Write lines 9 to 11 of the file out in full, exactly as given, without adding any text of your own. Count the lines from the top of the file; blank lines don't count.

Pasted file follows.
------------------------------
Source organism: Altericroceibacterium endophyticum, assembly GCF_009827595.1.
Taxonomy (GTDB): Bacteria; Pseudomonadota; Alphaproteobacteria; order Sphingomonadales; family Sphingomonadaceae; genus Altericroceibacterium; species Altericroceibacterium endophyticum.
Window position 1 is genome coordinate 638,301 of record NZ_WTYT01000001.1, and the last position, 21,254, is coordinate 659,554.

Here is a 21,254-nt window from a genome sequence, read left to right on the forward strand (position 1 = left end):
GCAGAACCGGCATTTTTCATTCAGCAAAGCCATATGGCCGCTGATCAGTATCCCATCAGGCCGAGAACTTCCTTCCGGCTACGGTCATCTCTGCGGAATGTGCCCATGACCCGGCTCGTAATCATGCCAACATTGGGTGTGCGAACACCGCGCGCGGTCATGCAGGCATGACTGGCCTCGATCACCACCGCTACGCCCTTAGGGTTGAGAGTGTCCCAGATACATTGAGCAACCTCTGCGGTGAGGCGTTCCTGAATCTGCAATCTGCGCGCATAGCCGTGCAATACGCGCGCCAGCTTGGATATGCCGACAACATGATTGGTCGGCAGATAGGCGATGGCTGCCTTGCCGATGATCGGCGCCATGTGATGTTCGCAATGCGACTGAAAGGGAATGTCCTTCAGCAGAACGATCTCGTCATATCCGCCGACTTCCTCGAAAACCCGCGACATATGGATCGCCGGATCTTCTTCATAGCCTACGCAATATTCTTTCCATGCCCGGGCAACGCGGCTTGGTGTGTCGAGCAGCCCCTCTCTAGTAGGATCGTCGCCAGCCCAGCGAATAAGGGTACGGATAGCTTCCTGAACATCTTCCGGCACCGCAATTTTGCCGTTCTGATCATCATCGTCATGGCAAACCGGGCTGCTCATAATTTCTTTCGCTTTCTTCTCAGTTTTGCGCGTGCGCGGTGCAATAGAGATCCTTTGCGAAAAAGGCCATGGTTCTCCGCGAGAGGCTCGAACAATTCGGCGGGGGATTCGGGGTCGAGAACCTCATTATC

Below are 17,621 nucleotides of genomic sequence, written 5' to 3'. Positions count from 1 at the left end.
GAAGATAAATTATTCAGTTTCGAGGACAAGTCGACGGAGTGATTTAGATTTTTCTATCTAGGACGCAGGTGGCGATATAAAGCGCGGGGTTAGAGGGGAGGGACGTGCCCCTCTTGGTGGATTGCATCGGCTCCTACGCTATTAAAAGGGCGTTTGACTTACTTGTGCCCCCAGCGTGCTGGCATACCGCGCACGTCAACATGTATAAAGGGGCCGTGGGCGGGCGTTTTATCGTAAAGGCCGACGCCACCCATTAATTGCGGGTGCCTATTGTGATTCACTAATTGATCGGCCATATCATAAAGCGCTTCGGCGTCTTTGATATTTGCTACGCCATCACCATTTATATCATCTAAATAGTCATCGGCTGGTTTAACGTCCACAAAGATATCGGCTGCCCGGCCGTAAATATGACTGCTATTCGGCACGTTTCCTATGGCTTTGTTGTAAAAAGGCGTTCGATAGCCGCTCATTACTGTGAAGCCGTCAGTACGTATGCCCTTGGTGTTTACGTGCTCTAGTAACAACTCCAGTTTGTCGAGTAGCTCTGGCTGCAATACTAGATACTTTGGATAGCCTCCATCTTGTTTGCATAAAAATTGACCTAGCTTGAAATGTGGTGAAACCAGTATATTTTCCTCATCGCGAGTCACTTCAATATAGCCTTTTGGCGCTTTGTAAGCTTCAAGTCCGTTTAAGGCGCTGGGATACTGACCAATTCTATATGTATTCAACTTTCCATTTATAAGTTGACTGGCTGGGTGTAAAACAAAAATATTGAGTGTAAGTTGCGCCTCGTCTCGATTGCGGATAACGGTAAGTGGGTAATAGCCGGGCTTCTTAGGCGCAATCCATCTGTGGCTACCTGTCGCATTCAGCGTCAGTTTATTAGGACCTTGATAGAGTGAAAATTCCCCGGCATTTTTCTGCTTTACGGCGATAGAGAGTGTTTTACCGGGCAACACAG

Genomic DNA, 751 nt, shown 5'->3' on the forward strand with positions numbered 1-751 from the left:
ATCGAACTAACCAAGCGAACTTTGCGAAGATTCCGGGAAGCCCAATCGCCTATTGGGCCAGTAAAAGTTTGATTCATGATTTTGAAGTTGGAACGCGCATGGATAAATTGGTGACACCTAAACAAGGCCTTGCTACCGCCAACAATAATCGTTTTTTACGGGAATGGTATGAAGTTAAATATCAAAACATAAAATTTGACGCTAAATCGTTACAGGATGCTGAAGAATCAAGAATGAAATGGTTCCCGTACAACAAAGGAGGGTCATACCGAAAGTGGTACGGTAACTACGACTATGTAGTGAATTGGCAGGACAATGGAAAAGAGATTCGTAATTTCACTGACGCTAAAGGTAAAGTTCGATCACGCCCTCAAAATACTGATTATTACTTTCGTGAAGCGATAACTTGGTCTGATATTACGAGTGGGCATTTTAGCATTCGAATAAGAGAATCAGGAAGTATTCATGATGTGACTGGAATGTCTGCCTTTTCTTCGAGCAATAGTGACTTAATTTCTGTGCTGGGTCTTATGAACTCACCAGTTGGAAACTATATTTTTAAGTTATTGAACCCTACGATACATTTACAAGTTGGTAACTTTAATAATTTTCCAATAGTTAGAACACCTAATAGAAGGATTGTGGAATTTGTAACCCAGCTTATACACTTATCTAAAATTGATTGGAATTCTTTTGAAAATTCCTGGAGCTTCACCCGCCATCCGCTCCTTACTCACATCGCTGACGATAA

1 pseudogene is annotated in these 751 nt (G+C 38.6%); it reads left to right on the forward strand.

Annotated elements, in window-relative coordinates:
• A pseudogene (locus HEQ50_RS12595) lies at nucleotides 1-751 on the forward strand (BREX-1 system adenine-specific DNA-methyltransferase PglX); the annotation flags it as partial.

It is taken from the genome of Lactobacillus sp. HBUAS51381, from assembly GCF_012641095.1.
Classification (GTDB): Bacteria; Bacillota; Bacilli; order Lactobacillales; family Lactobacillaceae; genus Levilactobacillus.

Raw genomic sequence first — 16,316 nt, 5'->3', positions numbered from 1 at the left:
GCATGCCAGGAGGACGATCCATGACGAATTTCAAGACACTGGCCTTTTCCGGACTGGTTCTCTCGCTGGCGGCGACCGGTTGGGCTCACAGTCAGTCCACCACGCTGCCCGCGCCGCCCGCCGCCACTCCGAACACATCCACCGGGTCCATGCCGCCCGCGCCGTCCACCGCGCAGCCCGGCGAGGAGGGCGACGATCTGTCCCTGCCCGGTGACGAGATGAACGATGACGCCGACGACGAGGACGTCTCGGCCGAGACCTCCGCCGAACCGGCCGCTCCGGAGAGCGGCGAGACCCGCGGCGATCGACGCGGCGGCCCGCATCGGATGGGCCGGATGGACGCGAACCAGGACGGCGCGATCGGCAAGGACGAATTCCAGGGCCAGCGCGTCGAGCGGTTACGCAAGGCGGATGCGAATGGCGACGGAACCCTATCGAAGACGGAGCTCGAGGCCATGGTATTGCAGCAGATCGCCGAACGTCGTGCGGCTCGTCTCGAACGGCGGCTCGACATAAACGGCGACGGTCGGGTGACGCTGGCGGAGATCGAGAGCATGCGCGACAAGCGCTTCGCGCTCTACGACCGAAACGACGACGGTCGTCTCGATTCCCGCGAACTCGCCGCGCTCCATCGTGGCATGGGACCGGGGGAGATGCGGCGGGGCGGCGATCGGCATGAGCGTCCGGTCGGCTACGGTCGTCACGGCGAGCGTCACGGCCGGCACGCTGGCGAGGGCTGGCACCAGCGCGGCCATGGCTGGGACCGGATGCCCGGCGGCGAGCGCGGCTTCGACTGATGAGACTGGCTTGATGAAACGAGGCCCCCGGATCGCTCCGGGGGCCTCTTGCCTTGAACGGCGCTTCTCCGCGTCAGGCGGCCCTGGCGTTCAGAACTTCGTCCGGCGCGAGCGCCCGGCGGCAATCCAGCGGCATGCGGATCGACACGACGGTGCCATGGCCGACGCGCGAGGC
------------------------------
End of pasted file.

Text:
ATCGAACTAACCAAGCGAACTTTGCGAAGATTCCGGGAAGCCCAATCGCCTATTGGGCCAGTAAAAGTTTGATTCATGATTTTGAAGTTGGAACGCGCATGGATAAATTGGTGACACCTAAACAAGGCCTTGCTACCGCCAACAATAATCGTTTTTTACGGGAATGGTATGAAGTTAAATATCAAAACATAAAATTTGACGCTAAATCGTTACAGGATGCTGAAGAATCAAGAATGAAATGGTTCCCGTACAACAAAGGAGGGTCATACCGAAAGTGGTACGGTAACTACGACTATGTAGTGAATTGGCAGGACAATGGAAAAGAGATTCGTAATTTCACTGACGCTAAAGGTAAAGTTCGATCACGCCCTCAAAATACTGATTATTACTTTCGTGAAGCGATAACTTGGTCTGATATTACGAGTGGGCATTTTAGCATTCGAATAAGAGAATCAGGAAGTATTCATGATGTGACTGGAATGTCTGCCTTTTCTTCGAGCAATAGTGACTTAATTTCTGTGCTGGGTCTTATGAACTCACCAGTTGGAAACTATATTTTTAAGTTATTGAACCCTACGATACATTTACAAGTTGGTAACTTTAATAATTTTCCAATAGTTAGAACACCTAATAGAAGGATTGTGGAATTTGTAACCCAGCTTATACACTTATCTAAAATTGATTGGAATTCTTTTGAAAATTCCTGGAGCTTCACCCGCCATCCGCTCCTTACTCACATCGCTGACGATAA

1 pseudogene is annotated in these 751 nt (G+C 38.6%); it reads left to right on the forward strand.

Annotated elements, in window-relative coordinates: